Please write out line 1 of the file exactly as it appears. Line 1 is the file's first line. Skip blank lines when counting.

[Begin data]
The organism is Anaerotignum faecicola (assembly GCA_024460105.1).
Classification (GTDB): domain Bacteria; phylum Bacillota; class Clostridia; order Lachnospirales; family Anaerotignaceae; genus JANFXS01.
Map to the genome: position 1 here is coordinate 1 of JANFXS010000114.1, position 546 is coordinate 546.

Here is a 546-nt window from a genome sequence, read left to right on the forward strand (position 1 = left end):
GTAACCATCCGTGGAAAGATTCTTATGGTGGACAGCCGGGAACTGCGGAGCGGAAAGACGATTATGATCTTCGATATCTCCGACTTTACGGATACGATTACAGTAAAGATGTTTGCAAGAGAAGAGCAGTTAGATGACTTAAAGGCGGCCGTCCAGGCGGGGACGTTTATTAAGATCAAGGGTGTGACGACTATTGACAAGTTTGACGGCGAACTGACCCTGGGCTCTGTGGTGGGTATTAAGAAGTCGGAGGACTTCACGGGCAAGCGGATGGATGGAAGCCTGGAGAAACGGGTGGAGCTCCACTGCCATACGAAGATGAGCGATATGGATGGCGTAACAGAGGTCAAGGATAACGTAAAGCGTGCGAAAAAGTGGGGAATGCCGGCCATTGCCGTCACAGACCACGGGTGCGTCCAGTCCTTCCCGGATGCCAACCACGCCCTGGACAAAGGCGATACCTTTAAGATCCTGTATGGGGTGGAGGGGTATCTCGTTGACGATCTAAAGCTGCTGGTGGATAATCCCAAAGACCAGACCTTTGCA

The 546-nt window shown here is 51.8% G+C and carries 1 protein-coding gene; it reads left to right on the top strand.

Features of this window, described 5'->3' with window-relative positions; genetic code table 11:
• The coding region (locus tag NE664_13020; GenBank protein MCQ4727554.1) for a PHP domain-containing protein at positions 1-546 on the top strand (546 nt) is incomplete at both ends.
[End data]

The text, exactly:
The organism is Anaerotignum faecicola (assembly GCA_024460105.1).